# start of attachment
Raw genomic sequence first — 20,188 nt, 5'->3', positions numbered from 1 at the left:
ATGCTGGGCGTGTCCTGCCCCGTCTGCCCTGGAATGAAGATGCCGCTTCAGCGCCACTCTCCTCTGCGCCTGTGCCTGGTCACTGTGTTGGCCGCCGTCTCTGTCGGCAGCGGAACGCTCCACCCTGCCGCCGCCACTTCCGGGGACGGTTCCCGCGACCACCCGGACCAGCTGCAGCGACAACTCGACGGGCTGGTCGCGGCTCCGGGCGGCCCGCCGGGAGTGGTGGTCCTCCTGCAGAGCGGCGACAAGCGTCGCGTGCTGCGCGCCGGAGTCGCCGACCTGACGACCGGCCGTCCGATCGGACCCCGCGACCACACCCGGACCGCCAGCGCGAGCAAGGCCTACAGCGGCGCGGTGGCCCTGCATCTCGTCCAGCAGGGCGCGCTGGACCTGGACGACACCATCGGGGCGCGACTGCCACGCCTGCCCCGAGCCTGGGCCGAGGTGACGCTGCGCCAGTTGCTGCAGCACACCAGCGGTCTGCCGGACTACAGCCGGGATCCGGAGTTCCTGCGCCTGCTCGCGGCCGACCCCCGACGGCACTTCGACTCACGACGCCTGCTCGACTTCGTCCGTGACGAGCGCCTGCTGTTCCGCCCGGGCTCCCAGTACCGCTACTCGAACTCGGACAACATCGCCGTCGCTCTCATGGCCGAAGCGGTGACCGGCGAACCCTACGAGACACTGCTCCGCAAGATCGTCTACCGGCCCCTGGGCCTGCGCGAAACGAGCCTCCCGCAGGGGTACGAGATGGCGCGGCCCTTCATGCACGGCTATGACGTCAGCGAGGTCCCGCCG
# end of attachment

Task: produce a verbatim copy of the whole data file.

Raw genomic sequence first — 20,188 nt, 5'->3', positions numbered from 1 at the left:
ATGCTGGGCGTGTCCTGCCCCGTCTGCCCTGGAATGAAGATGCCGCTTCAGCGCCACTCTCCTCTGCGCCTGTGCCTGGTCACTGTGTTGGCCGCCGTCTCTGTCGGCAGCGGAACGCTCCACCCTGCCGCCGCCACTTCCGGGGACGGTTCCCGCGACCACCCGGACCAGCTGCAGCGACAACTCGACGGGCTGGTCGCGGCTCCGGGCGGCCCGCCGGGAGTGGTGGTCCTCCTGCAGAGCGGCGACAAGCGTCGCGTGCTGCGCGCCGGAGTCGCCGACCTGACGACCGGCCGTCCGATCGGACCCCGCGACCACACCCGGACCGCCAGCGCGAGCAAGGCCTACAGCGGCGCGGTGGCCCTGCATCTCGTCCAGCAGGGCGCGCTGGACCTGGACGACACCATCGGGGCGCGACTGCCACGCCTGCCCCGAGCCTGGGCCGAGGTGACGCTGCGCCAGTTGCTGCAGCACACCAGCGGTCTGCCGGACTACAGCCGGGATCCGGAGTTCCTGCGCCTGCTCGCGGCCGACCCCCGACGGCACTTCGACTCACGACGCCTGCTCGACTTCGTCCGTGACGAGCGCCTGCTGTTCCGCCCGGGCTCCCAGTACCGCTACTCGAACTCGGACAACATCGCCGTCGCTCTCATGGCCGAAGCGGTGACCGGCGAACCCTACGAGACACTGCTCCGCAAGATCGTCTACCGGCCCCTGGGCCTGCGCGAAACGAGCCTCCCGCAGGGGTACGAGATGGCGCGGCCCTTCATGCACGGCTATGACGTCAGCGAGGTCCCGCCG